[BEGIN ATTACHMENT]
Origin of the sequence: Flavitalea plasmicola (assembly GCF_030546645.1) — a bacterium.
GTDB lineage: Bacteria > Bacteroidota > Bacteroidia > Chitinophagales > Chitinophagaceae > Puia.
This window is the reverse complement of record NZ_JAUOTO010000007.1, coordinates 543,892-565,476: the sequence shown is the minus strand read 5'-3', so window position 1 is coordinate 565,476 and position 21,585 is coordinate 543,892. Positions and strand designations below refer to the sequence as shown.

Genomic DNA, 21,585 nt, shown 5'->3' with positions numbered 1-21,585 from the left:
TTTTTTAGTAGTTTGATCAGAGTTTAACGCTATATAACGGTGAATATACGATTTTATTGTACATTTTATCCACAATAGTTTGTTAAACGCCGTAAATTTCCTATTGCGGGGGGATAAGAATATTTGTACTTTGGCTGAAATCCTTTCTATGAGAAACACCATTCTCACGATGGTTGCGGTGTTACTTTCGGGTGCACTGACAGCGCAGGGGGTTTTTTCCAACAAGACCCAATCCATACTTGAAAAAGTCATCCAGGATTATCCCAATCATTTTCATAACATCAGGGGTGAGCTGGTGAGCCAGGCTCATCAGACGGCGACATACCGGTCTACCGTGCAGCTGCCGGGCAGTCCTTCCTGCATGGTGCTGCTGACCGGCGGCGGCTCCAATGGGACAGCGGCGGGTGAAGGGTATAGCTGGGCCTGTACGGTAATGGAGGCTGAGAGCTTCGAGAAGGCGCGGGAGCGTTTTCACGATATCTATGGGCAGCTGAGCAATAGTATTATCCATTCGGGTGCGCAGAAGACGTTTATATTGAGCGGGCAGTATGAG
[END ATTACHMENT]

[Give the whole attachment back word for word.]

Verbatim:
Origin of the sequence: Flavitalea plasmicola (assembly GCF_030546645.1) — a bacterium.
GTDB lineage: Bacteria > Bacteroidota > Bacteroidia > Chitinophagales > Chitinophagaceae > Puia.
This window is the reverse complement of record NZ_JAUOTO010000007.1, coordinates 543,892-565,476: the sequence shown is the minus strand read 5'-3', so window position 1 is coordinate 565,476 and position 21,585 is coordinate 543,892. Positions and strand designations below refer to the sequence as shown.

Genomic DNA, 21,585 nt, shown 5'->3' with positions numbered 1-21,585 from the left:
TTTTTTAGTAGTTTGATCAGAGTTTAACGCTATATAACGGTGAATATACGATTTTATTGTACATTTTATCCACAATAGTTTGTTAAACGCCGTAAATTTCCTATTGCGGGGGGATAAGAATATTTGTACTTTGGCTGAAATCCTTTCTATGAGAAACACCATTCTCACGATGGTTGCGGTGTTACTTTCGGGTGCACTGACAGCGCAGGGGGTTTTTTCCAACAAGACCCAATCCATACTTGAAAAAGTCATCCAGGATTATCCCAATCATTTTCATAACATCAGGGGTGAGCTGGTGAGCCAGGCTCATCAGACGGCGACATACCGGTCTACCGTGCAGCTGCCGGGCAGTCCTTCCTGCATGGTGCTGCTGACCGGCGGCGGCTCCAATGGGACAGCGGCGGGTGAAGGGTATAGCTGGGCCTGTACGGTAATGGAGGCTGAGAGCTTCGAGAAGGCGCGGGAGCGTTTTCACGATATCTATGGGCAGCTGAGCAATAGTATTATCCATTCGGGTGCGCAGAAGACGTTTATATTGAGCGGGCAGTATGAG